April 19, 2023: A solar eclipse occurs in the Eastern Hemisphere, during the overnight hours in the Americas. Venus passes Aldebaran, Taurus’ brightest star, after nightfall.
by Jeffrey L. Hunt
Chicago, Illinois: Sunrise, 6:05 a.m. CDT; Sunset, 7:36 p.m. CDT. Check local sources for sunrise and sunset times for your location. Times are calculated by the U.S. Naval Observatory’s MICA computer program.
The moon is New this evening at 11:12 p.m. CDT, beginning lunation 1241, the number of lunar cycles since the counting system began in 1923.
At this hour (April 20th for the affected sky watchers), a hybrid eclipse, part total and part annular occurs from the southern Indian Ocean, across western Australia and Indonesia, and ending southeast of the Marshall Islands. For large swaths of the Eastern Hemisphere, a partial eclipse is visible, that includes Australia, and parts of New Zealand, Southeast Asia, and eastern China. The hybrid nature occurs when the moon is too far away from Earth for the lunar orb to completely obscure the sun, leaving a ring of sunlight, while for other parts of the eclipse path the moon matches the sun size, revealing the sun’s corona. A total eclipse occurs there. For our readers and podcast listeners in this region, see details about the eclipse at eclipsewise.com.
Summaries of Current Sky Events
Here is today’s planet forecast:
Saturn is the lone bright planet in the morning sky. Find it nearly 15° above the east-southeast horizon at forty-five minutes before daybreak. The planet rises about two minutes earlier each morning.
Jupiter becomes visible before sunrise next month. After solar conjunction, the Jovian Giant is slowly climbing from bright sunlight
Brilliant Venus dominates the evening western sky. At forty-five minutes after sundown, the Evening Star is nearly 30° up in the sky. It is “that bright star in the western sky.”
The planet is stepping eastward in Taurus.
This evening it is over 10° to the upper left of the Pleiades star cluster and 7.4° to the upper left of Aldebaran, Taurus’ brightest star. This is the evening of the Venus-Aldebaran conjunction. Their next conjunction, June 1, 2024, occurs when sunlight blocks the view. The next easily visible conjunction is Jul 13, 2025, before sunrise, when the gap from Venus to Aldebaran is 3.2°.
Through a binocular, Venus is moving through a rich starfield that includes outliers of the Hyades star cluster. Aldebaran and the stellar bundle seem to make a letter “V” that outlines the Bull’s head.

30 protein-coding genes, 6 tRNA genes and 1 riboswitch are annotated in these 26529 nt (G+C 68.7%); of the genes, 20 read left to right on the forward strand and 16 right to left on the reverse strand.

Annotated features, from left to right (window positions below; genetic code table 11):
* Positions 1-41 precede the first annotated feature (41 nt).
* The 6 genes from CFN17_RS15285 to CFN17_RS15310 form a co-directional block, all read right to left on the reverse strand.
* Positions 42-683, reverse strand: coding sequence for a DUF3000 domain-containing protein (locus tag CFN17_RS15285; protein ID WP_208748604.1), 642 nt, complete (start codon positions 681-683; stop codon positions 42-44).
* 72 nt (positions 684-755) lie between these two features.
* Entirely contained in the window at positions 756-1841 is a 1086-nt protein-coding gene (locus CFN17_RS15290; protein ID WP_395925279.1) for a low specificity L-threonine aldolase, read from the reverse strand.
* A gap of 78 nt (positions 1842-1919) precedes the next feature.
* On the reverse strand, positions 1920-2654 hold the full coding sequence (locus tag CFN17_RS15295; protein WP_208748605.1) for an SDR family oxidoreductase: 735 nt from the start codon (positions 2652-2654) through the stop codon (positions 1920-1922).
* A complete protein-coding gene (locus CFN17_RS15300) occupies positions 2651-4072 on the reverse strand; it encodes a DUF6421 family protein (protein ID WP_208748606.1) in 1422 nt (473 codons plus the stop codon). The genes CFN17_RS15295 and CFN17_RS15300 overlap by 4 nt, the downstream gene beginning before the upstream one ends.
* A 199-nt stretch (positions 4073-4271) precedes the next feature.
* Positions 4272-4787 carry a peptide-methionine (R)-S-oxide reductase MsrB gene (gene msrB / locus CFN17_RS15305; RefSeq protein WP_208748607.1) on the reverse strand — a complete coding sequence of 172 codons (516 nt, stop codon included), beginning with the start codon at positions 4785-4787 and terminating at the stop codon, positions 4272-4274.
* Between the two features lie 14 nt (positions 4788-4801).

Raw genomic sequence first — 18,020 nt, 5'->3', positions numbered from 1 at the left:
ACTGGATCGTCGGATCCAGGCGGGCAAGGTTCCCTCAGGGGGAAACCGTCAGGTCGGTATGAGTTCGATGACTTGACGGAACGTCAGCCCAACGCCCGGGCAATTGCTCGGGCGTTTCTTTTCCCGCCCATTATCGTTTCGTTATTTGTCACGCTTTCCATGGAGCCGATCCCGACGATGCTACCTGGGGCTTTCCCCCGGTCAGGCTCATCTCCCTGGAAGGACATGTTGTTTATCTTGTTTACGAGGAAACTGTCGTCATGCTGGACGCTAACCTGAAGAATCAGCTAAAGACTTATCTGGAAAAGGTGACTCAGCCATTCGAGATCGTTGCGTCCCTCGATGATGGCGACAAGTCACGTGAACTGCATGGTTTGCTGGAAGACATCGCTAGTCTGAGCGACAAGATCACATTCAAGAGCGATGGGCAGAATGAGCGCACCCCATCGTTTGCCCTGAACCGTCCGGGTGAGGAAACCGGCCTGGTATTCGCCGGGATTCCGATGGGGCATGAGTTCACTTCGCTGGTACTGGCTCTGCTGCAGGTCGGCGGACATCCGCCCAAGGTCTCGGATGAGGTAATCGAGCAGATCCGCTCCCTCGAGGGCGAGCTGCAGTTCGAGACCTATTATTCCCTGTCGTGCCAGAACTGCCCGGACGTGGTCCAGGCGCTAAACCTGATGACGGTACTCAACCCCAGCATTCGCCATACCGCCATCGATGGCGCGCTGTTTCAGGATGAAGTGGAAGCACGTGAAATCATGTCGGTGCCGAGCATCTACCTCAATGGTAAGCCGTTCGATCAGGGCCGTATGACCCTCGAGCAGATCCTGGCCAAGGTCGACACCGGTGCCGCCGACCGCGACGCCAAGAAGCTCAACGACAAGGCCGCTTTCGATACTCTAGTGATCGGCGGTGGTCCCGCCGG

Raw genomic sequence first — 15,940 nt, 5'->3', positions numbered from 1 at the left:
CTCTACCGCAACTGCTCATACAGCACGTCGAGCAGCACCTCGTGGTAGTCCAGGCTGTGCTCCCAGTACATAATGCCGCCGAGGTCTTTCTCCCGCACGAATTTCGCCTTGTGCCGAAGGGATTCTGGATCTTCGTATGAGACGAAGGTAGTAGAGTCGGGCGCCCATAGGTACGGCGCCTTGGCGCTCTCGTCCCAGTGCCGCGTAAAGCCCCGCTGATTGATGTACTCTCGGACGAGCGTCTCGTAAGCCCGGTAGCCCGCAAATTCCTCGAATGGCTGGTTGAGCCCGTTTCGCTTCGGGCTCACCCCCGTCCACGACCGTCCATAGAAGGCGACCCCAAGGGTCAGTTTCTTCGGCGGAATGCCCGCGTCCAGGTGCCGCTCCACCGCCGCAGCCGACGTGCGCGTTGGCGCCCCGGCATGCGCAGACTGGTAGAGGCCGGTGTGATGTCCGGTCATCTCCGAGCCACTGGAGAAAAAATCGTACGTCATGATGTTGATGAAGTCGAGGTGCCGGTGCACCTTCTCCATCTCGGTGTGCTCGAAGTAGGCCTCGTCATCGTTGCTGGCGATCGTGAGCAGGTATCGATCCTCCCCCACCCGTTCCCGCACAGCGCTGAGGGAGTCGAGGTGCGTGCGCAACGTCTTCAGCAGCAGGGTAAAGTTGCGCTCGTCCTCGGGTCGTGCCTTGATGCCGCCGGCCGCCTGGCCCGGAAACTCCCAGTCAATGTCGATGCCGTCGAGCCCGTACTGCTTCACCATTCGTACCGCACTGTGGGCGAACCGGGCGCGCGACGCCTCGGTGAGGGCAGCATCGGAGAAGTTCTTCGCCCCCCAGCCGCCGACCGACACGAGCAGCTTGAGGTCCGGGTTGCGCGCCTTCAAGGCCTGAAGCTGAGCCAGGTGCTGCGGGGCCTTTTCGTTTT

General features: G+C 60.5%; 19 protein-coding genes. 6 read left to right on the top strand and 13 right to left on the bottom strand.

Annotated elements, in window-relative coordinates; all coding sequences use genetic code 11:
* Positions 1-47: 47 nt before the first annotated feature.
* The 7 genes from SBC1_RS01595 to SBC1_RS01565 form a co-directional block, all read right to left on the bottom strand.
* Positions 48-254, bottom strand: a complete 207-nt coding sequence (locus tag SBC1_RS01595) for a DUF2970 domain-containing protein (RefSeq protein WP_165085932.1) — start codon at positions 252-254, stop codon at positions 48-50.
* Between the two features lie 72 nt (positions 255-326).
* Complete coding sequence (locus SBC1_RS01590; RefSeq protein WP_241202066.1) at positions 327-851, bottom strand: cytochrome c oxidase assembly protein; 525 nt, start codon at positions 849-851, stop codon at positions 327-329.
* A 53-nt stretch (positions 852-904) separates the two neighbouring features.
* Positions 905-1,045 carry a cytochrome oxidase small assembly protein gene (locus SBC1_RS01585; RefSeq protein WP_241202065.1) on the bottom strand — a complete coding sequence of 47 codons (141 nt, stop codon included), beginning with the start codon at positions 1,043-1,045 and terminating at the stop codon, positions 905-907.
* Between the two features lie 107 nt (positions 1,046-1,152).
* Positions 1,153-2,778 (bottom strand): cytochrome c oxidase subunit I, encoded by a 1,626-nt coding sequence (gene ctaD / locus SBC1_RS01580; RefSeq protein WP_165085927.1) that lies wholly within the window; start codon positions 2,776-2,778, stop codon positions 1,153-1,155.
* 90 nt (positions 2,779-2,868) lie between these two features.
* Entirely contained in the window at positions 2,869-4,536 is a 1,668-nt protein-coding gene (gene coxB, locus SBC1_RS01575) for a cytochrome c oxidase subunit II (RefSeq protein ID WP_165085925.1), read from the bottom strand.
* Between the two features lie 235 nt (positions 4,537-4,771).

Many of the stars that are on the celestial backdrop do not have formal names, but many are cataloged with Greek letters. Epsilon Tauri (ε Tau on the chart) is at the top of the “V,” opposite Aldebaran. Kappa Tauri (κ Tau) and Upsilon Tauri (υ Tau) are about 2° below the Evening Star. Tau Tauri (τ Tau) is the next stellar milepost that Venus passes.
Mercury is quickly fading from view, appearing dimmer and lower in the sky each evening. A week ago, the planet was among the brightest starlike bodies in the evening sky, but it dims as it begins to overtake our planet on an orbital path closer to the sun than Earth. This evening it is less than 8° above the west-northwest horizon and nearly 25° to the lower right of Venus. In two nights, the planet begins to retrograde, move west compared to the sidereal background.
The planet is not visible to unassisted human eyes. Use a binocular and this may be the last evening to locate it.
The third bright planet in this evening’s sky is Mars. It is over 30° to the upper left of Venus, 2.8° to the upper left of Mebsuta, and over 11° to the lower left of Castor. The Red Planet is marching eastward against Gemini. It is visible 45 minutes after sunset, but look for it later, when twilight ends and the constellation’s fainter stars are visible. The Twins resemble two stick figures.
Mars is generally moving toward Pollux, passing it on May 8th.
Watch Venus continue to cut the gap to Mars.
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